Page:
Josef Stanislaus Ostoja-Kotkowski Untitled (laser image PRG919/5/7139) 1990, State Library of South Australia 

Colour Music is a meticulously researched exhibition uniting a diverse collection of abstract artworks investigating the interconnections between colour and music. This is the first major show curated by Tony Oates, curator of exhibitions at the Drill Hall Gallery, and he is to be commended. It gathers together works from a diverse range of collections including the private estates of Ludwig Hirschfield Mack and Stanislaus Ostoja-Kotkowski.

The exhibition also successfully fostered interconnections between ANU academics and students and the Drill Hall Gallery through the organisation of an active public program. This featured a series of
music performances, a night of projections showing the work of photo and media art students, a symposium investigating the synaesthesic relationship between colour and music, and a program of films including Austrian avant-garde videos at the National Film and Sound Archives. The exhibition catalogue further strengthened the intellectual framework of the exhibition with Oates's essay clearly outlining how symbolism, theosophy, the Bauhaus and other philosophical ideas contributed to the development of abstraction inspired by the relationship between colour and music.

The inclusion of artists such as Roy De Maistre in Colour Music came as no surprise. His literal translation of scales with each note accorded a colour in the spectrum is demonstrated in work such as Arrested phrase from Haydn Trio in orange-red minor (1919/35) and (A set of colour discs, scales, wheels) (1917-19). But there were also hidden gems, notably the works of Bauhaus artist Ludwig Hirschfield Mack who arrived in Australia in 1940. His poem monoprint/watercolour painting Der Mond Senkt (1922) enhances the impact of this symbolist poem through the use of colour combinations that augment each word presented.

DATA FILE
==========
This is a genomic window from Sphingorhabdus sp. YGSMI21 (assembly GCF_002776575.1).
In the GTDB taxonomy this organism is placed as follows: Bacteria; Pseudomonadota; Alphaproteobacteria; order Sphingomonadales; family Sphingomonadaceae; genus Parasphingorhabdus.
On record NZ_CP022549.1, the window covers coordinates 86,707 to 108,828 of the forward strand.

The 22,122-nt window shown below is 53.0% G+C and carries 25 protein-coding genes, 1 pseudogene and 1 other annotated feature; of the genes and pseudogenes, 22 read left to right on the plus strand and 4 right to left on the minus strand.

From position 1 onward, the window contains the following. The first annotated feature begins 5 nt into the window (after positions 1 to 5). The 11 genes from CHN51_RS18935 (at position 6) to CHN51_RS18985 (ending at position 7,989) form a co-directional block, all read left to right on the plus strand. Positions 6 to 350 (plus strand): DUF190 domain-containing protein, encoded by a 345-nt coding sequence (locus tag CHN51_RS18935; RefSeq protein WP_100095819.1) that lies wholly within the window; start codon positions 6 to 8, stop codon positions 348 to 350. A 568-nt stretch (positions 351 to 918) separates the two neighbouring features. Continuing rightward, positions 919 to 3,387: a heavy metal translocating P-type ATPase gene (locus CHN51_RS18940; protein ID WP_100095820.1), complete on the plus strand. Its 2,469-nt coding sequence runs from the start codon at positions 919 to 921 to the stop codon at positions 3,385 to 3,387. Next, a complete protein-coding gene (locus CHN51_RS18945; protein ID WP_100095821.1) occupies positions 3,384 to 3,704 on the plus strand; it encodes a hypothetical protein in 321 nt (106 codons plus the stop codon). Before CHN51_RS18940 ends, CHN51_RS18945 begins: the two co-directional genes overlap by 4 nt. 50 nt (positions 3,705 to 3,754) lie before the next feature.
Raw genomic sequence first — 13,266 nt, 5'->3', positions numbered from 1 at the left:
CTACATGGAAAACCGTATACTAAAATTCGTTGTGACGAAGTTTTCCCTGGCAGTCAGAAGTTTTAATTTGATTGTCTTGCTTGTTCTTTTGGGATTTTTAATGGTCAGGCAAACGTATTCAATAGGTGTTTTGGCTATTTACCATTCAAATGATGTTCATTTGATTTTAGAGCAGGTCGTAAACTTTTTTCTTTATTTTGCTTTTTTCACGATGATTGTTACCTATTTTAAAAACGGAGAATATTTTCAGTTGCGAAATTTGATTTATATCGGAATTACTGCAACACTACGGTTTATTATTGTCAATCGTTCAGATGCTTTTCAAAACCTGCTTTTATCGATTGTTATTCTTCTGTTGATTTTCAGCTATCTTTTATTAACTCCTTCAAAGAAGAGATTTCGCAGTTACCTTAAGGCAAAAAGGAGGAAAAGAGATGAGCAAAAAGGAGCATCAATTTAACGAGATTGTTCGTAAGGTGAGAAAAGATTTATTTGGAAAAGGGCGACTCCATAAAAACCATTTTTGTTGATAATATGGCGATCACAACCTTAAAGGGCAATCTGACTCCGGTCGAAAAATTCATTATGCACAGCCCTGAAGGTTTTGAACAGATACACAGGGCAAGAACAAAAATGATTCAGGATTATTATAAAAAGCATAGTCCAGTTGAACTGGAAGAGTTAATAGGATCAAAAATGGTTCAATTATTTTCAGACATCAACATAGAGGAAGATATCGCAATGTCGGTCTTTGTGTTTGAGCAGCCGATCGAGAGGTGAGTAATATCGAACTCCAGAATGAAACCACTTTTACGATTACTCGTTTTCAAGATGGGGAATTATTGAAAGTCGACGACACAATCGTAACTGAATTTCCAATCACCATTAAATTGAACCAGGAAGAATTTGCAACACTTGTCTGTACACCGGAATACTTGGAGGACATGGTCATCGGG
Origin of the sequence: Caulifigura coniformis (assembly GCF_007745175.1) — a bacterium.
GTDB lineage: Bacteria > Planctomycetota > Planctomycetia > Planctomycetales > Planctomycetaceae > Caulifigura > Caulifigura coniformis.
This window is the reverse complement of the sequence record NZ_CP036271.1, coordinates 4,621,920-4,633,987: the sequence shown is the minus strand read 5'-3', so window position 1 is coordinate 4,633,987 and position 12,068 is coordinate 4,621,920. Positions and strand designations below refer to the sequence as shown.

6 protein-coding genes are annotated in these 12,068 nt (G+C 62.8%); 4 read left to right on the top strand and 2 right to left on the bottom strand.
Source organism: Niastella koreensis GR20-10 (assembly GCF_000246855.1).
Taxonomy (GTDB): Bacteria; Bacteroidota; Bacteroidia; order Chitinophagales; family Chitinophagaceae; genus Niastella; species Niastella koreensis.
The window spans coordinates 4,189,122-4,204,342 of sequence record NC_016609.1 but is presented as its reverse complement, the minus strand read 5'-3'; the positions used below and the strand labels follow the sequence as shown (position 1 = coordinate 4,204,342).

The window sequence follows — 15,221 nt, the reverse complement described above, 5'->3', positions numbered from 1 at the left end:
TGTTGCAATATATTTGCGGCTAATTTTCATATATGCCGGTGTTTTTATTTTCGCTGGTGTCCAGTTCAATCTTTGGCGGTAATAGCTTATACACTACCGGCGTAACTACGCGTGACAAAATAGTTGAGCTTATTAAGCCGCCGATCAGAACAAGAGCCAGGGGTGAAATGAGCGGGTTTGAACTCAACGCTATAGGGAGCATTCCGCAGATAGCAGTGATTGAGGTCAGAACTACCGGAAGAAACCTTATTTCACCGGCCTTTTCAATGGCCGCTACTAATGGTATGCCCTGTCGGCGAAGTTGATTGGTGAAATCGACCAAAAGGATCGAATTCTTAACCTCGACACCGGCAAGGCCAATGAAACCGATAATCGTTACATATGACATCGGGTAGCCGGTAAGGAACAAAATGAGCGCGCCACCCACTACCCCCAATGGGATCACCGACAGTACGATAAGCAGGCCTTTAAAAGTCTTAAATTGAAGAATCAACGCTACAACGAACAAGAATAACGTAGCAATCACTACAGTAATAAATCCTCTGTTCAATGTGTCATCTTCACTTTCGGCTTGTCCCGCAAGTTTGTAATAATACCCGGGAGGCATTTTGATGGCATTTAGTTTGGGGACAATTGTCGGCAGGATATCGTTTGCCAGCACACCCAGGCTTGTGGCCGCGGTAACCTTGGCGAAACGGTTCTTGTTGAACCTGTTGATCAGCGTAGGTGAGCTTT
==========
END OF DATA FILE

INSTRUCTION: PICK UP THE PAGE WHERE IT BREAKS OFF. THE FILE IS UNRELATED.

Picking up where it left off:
The exhibition also highlighted how technological developments advanced artists’ investigations of the interconnections between colour and music. During the 1960s Frank Hinder experimented with mechanical devices and light resulting in a series of 'luminal kinetic’ rectangular boxes with corrugated glass fronts that refracted the light placed inside them. This is highly effective in his light boxes Silver White (1968) and Colour Ripple (1969).

Hirschfield Mack used film and motion to convey aspects of musical tone and harmony as seen in Farbenlichtspiele (1923). During the 1970s Stanislaus Ostoja-Kotkowski’s Laser Chronosonic Tower featured in the Australia 75 Arts and Science Festival and drew upon the latest laser technology to create kinetically produced images. A more contemporary work by Botborg, the audio-visual performance duo Scott Sinclair and Joe Musgrove (who are based in Brisbane in Berlin) used the latest sound and projection technology to create a ‘Pseudo Synaesthetic reverie’ entitled Lural Numinance Amplifier (2014) an engrossing immersive visceral sound and light work.

Alongside Botborg, the contemporary section of Colour Music included works by John Nixon, John Aslanidis and Cathy Blanchflower. Although these artworks were less ‘revelatory’ than the uncovered gems found in the historical section, their inclusion clearly conveyed how contemporary art practitioners are indebted to the experiments conducted by their historical predecessors.